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Tip Of The Month
  Please stop back every month for helpful tips on how to keep your machine at the top of it's performance.
  SITUATION: You Are The Maintenance Man
  JOB: Anvil and Driver Alignment.

You are the maintenance man, it's part of your job to make sure that your company's products get out the door, but you have a riveting failure. Everyone is pointing at you. All the pressure is on you to get the line up and running again. On the internet I have seen several rivet manufactures claim that one, two or even three cracks are not only acceptable, but a way of life. My question is, "acceptable to whom?" Cracks are certainly not acceptable to you or your customer, or for that matter, a product liability judge. Where do you start?

Well I can tell you from my 25 years in this business that at least 50% of the time these types of failures are not something you did or did not do. Let me explain. First of all, the rivet industry is a down and dirty business. Rivet users (that's you) have pitted one company against another until there is very little profit left. There are several major rivet manufactures in trouble as I write this (no, don't ask, they would have me in court in a heart beat). In an effort to aid their bottom line, personnel are kept to a bare minimum. Incoming and out going inspectors are the first places to suffer; they are after all overhead. Then there are the Header men: the people who setup and run the headers that make the rivets. They do not grow on trees, and they certainly are not born to be Header men. They are people who, at a minimum, take at least a year to train to the point where they can be trusted to make your rivets the way you need them.

How does this affect you? Simple. If they are not checking the wire they use for your rivets several problems can occur. First, the tensile strength could be off, making your rivet harder or softer after the heading process. The wire could have seams. Seams may cause cracked rivets. The rivets could also be out of spec: too long, too short, or the hole in the tennon (bottom of the rivet) is sized incorrectly. If the hole is too large the wall of the rivet may be too thin. Should the hole be too small, the rivet wall is too thick. Any of these problems can effect how your rivet rolls, and for the most part, are out of your control. Trust no one. Re-check all the dimensions on your problem rivet. Remember that the staff is still pointing the finger at you. The rivet looks good and it measures in spec. Now the boss is really looking at you to solve the problem.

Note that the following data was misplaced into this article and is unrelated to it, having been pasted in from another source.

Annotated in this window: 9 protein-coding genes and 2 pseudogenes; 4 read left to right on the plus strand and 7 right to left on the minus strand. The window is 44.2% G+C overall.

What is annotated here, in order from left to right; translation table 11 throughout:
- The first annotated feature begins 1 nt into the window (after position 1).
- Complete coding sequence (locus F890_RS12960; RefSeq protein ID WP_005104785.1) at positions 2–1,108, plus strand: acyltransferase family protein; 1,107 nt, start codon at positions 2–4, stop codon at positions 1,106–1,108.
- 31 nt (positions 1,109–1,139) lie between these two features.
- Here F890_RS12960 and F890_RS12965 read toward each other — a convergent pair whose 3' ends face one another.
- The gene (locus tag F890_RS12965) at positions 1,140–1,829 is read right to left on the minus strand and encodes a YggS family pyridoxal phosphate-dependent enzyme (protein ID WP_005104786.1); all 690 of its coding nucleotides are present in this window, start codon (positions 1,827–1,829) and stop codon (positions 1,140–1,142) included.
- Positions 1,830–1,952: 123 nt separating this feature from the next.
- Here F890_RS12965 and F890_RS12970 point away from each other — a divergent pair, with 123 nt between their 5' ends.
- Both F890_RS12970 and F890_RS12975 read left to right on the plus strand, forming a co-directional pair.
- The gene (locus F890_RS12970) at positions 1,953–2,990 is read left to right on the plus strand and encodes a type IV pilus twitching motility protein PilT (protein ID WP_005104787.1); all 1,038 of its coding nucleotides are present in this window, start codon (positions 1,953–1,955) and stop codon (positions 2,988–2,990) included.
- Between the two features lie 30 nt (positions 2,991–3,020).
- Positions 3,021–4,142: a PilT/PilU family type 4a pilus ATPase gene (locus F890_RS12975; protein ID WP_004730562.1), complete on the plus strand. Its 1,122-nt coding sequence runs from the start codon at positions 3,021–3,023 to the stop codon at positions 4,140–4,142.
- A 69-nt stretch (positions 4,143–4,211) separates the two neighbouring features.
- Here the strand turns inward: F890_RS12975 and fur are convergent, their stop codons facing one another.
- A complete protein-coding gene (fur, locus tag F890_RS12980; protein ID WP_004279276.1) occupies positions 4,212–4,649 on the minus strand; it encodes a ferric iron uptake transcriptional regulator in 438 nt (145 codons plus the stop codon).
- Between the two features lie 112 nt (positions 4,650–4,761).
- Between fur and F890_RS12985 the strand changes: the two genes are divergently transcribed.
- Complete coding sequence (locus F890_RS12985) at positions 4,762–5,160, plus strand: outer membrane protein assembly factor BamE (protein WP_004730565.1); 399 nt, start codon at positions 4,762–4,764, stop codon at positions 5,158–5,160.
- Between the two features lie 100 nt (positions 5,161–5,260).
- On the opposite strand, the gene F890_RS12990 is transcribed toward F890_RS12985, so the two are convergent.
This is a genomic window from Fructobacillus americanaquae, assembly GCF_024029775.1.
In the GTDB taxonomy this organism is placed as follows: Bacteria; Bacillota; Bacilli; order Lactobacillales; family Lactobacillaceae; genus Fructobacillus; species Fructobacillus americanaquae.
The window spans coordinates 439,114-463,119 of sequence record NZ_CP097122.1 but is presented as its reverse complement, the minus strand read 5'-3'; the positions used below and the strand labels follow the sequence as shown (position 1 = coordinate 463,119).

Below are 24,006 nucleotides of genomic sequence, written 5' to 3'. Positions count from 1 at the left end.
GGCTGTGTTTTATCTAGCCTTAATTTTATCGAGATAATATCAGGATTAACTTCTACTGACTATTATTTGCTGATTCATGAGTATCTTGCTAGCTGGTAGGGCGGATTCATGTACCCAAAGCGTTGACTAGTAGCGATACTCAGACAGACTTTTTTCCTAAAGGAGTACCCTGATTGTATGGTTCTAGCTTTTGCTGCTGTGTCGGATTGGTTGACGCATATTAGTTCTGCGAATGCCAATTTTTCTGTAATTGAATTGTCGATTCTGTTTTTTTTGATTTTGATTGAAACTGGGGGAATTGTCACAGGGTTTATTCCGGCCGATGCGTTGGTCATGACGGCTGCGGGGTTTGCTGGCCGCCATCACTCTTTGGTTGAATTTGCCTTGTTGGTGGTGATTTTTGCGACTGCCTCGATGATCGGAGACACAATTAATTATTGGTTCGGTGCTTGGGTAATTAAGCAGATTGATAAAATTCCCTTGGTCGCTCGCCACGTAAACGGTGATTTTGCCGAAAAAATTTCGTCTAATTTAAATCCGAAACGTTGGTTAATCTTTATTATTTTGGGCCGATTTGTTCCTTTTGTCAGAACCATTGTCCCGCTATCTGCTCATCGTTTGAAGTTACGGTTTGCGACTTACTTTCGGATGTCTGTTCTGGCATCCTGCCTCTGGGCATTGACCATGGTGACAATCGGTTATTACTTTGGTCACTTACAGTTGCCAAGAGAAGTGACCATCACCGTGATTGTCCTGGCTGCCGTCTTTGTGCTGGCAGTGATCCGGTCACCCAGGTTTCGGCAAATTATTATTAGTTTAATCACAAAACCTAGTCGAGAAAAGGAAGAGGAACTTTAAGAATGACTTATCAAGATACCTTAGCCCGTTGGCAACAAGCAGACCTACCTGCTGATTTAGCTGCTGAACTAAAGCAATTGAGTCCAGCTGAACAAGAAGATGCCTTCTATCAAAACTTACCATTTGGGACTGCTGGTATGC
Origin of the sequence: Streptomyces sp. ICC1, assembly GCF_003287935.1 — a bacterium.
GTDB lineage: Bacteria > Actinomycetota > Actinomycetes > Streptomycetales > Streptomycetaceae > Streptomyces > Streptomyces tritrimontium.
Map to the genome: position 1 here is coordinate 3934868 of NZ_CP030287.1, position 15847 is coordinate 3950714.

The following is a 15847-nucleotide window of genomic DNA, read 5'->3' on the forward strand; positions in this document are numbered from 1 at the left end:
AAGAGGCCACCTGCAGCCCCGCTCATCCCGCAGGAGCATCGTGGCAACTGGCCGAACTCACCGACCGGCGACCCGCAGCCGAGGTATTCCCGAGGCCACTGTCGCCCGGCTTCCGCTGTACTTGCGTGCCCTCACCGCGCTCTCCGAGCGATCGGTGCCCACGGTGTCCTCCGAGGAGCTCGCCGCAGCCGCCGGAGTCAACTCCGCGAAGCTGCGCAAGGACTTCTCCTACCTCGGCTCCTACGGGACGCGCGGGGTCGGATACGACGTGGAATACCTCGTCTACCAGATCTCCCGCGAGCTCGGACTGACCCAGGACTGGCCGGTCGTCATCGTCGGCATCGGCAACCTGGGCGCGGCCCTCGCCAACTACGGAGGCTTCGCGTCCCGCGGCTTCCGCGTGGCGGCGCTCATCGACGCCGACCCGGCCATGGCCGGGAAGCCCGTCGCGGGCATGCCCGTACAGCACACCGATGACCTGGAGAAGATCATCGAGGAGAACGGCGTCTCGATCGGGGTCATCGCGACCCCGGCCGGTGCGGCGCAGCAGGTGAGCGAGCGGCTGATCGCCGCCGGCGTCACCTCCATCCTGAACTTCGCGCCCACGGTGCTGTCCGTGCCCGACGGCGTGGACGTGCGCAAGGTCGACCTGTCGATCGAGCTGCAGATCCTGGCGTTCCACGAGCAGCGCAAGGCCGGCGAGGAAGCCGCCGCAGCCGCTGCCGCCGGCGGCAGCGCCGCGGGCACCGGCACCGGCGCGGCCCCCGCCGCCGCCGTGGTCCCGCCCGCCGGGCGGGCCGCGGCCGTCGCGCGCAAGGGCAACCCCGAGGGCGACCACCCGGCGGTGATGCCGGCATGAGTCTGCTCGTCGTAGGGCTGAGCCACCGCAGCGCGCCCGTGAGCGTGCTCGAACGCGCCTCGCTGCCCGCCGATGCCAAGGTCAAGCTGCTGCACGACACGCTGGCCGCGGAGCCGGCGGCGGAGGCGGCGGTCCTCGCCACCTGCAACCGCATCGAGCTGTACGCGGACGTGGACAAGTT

The first thing to check would be the rivet machine alignment. Some of my maintenance friends call it the north-south / east-west. This is a lot easier than you think. First, turn the rivet machine off. If you can, unplug it. Most impact rivet machines use a mechanical clutch system, and I'll bet you know how to trip this system to get it to start the driver (punch) on it's downward motion. By hand, turn the flywheel until the driver just contacts the pin in the anvil. Next, from the front of the machine, by eye, check that the pin in the anvil looks like it is in the center of the driver (this is the east-west). If that looks good, move to the right or left of the rivet machine and check that the pin is in the center (this is the north-south alignment). If this looks good, the rivets are still bad and the boss is still standing in back of you, you have one more way to check the alignment.

The most accurate way to check the alignment is to make a tool from a rod of steel. First, remove the driver (punch) and the anvil. You will have to determine their respective sizes to make the tool. Let us assume the anvil is larger and 1/2" in diameter. We measure the driver and find that it is 7/16 " in diameter where it slides into the arm. Measure the driver where it slides into the machine. We will assume 7/16" in diameter. Next, bring the driver slide all the way down to its bottom most position. Measure the gap from the bottom of the drive slide to the anvil arm. Take this measurement and add 3 or 4 inches. This is the length of steel or hard plastic you need to make the tool. Find a rod of the larger dimension and machine half of this rod to the smaller diameter. We now have a rod of steel that on one end looks like the driver and on the other end it looks like the anvil. The next step is to insert the rod into the driver slide of the machine. Do not lock the tool into place. Start to move the slide, by the flywheel until it is about one inch away from contacting the hole in the arm. Now see if the rod will slide into the anvil armhole. If it does you are finished. If not, then you have to do one of two things.

Locate the bolts that hold the head casting to the base, loosen them and move the head unit until you can slide the pin in and out of the driver and anvil holes, lock the head unit down and test again. The second method is to shim the anvil bracket arm with shim stock to get the same effect. That is all it takes. However, if you still need some assistance, call me. If you don't have an on-sight machine shop, we can make this tool for you.

  John Cianci
  Northeast Fastener Solutions
  148 Ben St.
Bristol, CT 06010
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